or Abarbanel, Isaac əbrä´vənĕl, –bärbə– [key], 1437–1508, Jewish theologian, biblical commentator, and financier, b. Lisbon. He served as treasurer to Alfonso V of Portugal but fled that country when he was implicated (1483) in a plot. He was then employed by Ferdinand and Isabella of Spain, until they expelled the Jews from their kingdom. He was later employed by the governments of Naples and Venice. His biblical commentaries are notable for their interpretation of the books of the Bible in terms of their various historical and social backgrounds and for their liberal quotations from Christian commentaries. Abravanel attacked the use (by Maimonides ) of philosophical allegory, which he believed weakened the faith of many and thus tended to undermine the Jewish community in a precarious time. In his analyses of the Messianic prophecies he specifically denied Christian claims of Jesus as the Messiah (a dangerous position to take at that time), and looked to an impending Messianic age in which the Dispersion would end with Israel's return to the Holy Land and the reign of Messianic rule for all humanity.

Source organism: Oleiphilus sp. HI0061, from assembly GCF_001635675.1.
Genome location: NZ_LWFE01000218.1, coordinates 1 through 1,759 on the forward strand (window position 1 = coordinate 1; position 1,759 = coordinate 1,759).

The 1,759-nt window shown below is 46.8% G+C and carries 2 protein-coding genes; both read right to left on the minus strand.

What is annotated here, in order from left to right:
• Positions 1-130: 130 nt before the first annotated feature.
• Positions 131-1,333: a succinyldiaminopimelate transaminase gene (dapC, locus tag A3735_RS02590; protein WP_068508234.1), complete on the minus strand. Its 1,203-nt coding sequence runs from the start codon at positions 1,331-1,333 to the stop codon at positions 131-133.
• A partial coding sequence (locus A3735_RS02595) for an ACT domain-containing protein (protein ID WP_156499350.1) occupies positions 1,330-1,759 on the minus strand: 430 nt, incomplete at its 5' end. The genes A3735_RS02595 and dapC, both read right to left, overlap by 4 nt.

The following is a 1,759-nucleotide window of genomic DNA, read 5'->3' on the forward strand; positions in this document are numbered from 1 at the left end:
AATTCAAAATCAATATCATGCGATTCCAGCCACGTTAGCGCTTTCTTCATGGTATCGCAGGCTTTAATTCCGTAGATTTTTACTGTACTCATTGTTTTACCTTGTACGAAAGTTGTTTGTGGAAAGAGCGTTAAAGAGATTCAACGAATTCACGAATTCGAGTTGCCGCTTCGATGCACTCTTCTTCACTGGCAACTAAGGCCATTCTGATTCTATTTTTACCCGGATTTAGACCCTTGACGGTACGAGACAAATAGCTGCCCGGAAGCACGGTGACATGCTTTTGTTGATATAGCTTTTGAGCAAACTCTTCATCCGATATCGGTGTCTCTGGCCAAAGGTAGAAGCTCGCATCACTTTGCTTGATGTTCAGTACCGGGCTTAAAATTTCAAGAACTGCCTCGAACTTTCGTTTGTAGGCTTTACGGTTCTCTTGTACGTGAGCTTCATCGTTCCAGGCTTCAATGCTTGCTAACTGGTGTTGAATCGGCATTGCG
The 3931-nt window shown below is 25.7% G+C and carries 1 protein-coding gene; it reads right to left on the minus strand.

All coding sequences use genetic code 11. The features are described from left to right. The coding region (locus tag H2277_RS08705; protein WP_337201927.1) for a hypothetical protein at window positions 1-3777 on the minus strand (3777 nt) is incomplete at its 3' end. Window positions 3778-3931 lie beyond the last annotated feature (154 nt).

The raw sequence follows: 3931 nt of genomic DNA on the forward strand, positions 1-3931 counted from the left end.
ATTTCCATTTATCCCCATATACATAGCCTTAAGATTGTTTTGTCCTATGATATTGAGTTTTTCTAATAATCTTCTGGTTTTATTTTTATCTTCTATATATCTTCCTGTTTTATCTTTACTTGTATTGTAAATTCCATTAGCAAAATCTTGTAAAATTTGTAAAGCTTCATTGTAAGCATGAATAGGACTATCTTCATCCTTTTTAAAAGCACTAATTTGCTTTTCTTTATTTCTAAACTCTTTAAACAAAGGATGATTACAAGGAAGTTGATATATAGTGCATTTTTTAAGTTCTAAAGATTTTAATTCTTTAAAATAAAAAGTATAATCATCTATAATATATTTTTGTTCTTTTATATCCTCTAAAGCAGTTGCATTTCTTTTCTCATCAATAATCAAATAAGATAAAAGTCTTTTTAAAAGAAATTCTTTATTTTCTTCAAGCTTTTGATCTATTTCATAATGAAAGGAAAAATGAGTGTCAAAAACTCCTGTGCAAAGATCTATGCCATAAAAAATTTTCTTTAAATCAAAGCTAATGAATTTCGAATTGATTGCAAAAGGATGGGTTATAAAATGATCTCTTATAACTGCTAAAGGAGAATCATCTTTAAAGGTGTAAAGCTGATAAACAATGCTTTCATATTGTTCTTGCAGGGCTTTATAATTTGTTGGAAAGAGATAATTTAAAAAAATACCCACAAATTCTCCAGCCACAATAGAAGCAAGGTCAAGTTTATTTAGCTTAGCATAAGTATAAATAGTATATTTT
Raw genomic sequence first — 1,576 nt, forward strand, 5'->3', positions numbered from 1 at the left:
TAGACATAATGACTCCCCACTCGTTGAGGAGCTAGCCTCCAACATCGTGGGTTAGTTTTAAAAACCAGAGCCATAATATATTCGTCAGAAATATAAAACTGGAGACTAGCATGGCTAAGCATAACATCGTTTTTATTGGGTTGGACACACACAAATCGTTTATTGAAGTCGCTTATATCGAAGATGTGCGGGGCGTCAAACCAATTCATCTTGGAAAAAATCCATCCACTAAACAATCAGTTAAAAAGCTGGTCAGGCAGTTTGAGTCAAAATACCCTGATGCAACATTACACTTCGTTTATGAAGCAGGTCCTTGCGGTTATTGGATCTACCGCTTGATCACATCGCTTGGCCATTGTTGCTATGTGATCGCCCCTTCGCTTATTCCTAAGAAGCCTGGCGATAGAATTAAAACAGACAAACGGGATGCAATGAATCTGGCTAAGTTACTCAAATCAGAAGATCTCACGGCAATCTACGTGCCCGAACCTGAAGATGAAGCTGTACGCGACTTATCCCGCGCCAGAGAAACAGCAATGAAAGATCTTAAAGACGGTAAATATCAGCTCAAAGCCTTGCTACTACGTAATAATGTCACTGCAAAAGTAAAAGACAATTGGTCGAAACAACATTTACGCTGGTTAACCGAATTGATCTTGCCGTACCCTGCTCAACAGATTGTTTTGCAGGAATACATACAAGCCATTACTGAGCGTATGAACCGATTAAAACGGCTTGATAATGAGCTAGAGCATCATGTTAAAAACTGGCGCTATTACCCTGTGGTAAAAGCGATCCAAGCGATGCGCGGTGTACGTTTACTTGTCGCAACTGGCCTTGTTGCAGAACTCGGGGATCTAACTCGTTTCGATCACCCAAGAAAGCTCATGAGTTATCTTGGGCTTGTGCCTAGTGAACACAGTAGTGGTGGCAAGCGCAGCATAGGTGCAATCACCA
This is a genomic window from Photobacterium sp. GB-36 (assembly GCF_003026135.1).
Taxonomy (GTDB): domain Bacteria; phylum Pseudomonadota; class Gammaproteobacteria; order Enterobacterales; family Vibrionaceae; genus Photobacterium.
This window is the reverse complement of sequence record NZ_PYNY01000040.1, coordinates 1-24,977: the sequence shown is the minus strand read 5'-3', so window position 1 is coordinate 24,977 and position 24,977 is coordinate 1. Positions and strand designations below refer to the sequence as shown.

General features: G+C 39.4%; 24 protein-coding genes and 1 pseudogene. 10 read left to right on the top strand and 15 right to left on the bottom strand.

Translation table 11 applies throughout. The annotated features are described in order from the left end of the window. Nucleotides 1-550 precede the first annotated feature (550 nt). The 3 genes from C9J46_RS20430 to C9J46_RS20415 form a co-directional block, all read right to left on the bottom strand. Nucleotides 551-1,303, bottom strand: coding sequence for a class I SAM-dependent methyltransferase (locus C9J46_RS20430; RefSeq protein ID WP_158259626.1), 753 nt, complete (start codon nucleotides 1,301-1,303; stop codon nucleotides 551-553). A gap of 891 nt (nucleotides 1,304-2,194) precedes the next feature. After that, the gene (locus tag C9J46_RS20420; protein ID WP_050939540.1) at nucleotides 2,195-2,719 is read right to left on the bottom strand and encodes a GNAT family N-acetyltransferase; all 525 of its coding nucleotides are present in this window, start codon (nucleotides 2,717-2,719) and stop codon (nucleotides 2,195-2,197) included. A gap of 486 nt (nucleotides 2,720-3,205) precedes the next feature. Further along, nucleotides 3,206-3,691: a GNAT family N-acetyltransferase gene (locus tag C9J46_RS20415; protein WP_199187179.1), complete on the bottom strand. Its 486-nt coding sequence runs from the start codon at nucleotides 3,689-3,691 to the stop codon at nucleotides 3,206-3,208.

See study by B. Netanyahu (2d ed. 1968).
The Columbia Electronic Encyclopedia, 6th ed. Copyright © 2012, Columbia University Press. All rights reserved.
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